“Rape Jokes Simply Aren’t Funny”: Six Critics’ Jabs at The Dictator

They wouldn't get away with this in the Republic of Wadiya, that’s for sure.

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Promotional poster for Sacha Baron Cohen's upcoming film, The Dictator.

Sacha Baron Cohen’s latest bad-taste jamboree, The Dictator, has finally hit screens, and critics and are indulging in their much cherished press freedom – something Admiral General Aladeen, Baron Cohen’s alter ego, would never stand for, in his bid to “ensure that democracy would never come to the country he so lovingly oppressed.”

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Not all the reviews are bad — The Dictator gets a middling 66% score on Rotten Tomatoes — and some critics are hailing the film’s taboo-flirting and “outrageous laughs”. But as with any film in which the main character utters the line “ah America, the birthplace of AIDS” and giggles at the idea of “equal rights for women,” it certainly has its share of detractors. Poison pens aside, however, the overall response has been a resounding “meh”:

  • “An early stunt involving a Wii game based on the 1972 Munich Olympics falls flatter than a stale matzo, a running gag about Hollywood stars selling sexual favors quickly loses steam and it can be stipulated that rape jokes simply aren’t funny.” Ann Hornaday, The Washington Post
  • “Potential is mostly squandered in “The Dictator,” which gestures halfheartedly toward topicality and, with equal lack of conviction, toward pure, anarchic silliness.” A.O. Scott, The New York Times
  • “The film features a distinct stink of self-indulgence, an Eau de “Love Guru” that suggests star Sacha Baron Cohen finds himself much funnier than audiences will … When all else fails, Cohen repeats a joke, which is unforgivable in a movie that’s 83 minutes long, counting the lengthy end credits. It should be lean and mean and righteously funny. Instead, it seems like Cohen couldn’t blow up a laugh with a nuclear warhead.” John Serba, M Live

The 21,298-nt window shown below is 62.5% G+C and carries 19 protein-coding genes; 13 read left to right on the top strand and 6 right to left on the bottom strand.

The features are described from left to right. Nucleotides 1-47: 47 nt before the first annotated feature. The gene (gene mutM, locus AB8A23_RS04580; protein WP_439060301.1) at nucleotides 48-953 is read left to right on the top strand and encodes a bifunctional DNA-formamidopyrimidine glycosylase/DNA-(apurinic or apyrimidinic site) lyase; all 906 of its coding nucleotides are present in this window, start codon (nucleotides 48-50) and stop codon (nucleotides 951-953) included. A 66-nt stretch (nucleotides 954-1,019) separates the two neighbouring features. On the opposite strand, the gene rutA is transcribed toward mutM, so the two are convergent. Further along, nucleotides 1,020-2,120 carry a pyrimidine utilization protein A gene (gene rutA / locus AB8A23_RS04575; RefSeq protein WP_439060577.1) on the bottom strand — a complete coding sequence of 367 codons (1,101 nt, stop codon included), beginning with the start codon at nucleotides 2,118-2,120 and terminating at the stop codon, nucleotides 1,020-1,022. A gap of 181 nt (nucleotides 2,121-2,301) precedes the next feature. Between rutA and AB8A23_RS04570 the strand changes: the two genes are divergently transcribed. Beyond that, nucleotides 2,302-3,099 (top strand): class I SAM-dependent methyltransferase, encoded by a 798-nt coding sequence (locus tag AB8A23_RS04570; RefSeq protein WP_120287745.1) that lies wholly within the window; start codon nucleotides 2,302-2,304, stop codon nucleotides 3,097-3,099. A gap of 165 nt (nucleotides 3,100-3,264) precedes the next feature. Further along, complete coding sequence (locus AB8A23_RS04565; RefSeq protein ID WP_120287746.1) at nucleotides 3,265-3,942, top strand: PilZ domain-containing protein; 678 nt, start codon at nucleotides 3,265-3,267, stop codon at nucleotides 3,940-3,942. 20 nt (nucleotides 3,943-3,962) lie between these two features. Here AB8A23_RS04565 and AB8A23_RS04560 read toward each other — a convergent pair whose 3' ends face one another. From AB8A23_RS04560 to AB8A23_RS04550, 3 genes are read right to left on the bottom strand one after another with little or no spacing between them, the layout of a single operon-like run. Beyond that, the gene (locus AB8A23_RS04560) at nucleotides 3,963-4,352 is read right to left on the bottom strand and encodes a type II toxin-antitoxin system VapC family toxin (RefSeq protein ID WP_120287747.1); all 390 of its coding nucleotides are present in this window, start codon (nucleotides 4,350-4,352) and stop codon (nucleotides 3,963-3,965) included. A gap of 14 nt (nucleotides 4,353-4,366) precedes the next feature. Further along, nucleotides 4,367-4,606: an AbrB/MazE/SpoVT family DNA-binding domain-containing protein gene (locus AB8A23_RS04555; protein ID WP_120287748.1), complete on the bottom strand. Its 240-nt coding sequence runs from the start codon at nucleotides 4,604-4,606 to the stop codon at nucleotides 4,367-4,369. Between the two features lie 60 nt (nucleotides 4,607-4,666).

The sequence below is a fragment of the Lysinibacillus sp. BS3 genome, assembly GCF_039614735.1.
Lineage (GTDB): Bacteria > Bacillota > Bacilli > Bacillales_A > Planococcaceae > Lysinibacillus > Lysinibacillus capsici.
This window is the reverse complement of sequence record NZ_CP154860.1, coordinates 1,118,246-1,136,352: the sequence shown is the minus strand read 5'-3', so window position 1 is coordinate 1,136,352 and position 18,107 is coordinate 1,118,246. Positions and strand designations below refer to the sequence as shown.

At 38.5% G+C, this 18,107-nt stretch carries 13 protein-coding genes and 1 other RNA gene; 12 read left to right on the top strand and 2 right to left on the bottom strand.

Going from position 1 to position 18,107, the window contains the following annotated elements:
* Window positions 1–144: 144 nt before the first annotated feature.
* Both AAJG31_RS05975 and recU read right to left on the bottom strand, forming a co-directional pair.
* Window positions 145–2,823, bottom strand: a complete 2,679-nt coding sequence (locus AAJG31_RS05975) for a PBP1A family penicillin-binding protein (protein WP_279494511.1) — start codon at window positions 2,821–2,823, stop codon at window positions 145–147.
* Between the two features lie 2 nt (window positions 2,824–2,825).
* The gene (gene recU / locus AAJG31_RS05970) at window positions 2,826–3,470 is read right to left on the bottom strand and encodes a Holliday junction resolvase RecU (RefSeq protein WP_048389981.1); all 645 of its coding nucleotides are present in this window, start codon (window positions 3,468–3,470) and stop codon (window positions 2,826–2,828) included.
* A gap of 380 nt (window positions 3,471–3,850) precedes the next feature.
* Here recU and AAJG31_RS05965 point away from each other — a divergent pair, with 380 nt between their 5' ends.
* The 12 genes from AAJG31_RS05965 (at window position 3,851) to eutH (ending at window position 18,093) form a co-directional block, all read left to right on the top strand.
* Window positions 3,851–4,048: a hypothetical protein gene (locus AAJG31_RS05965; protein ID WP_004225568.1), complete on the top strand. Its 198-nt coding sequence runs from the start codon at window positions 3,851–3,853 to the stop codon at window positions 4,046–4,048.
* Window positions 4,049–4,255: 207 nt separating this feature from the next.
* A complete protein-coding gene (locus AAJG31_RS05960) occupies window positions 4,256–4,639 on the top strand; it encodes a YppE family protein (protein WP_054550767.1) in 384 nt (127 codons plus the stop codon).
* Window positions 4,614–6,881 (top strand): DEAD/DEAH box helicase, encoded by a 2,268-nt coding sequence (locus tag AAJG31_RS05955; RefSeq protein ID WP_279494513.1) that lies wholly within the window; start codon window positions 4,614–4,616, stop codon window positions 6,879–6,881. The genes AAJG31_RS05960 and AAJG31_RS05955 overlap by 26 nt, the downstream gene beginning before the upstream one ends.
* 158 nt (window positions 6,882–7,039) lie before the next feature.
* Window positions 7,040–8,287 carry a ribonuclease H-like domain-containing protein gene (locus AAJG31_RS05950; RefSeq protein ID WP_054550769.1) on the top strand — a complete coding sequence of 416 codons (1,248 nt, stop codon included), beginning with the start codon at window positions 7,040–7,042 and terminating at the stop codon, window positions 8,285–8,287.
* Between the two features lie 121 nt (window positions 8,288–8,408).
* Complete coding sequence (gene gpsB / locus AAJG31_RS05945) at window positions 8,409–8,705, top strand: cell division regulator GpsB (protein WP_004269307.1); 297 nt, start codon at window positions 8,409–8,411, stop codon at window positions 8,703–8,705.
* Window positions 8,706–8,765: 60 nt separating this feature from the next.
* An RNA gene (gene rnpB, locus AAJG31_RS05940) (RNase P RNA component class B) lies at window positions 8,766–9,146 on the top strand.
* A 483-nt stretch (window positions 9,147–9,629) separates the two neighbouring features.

• “The question of whether the character, or the audience, is in fact the butt of the joke looms large over much of Cohen’s work – but this sly/insightful portrait is one that the comedian has already painted, and re-painted, and painted again. How many examples of the same idea can a comedian successfully convey on film? I, personally, would answer with: “Not many more.”” Kofi Outlaw, Screen Rant
  • “Just as Bruno felt a little hollower than Borat, The Dictator is worse than both of them, an uncomfortable mix of comic setpieces and a treacly plot about a dictator who just wants to be loved.” Katey Rich, Cinema Blend
  • “This is the first time Baron Cohen has felt schlocky and repetitive, in that disturbing, trying-too-hard Mike Myers way. Among Sacha Baron Cohen characters, this is definitely his Love Guru, or his Little Nicky. You can see him straining for laughs, rather than having them just naturally appear, and explode.” Will Leitch, Dead Spin

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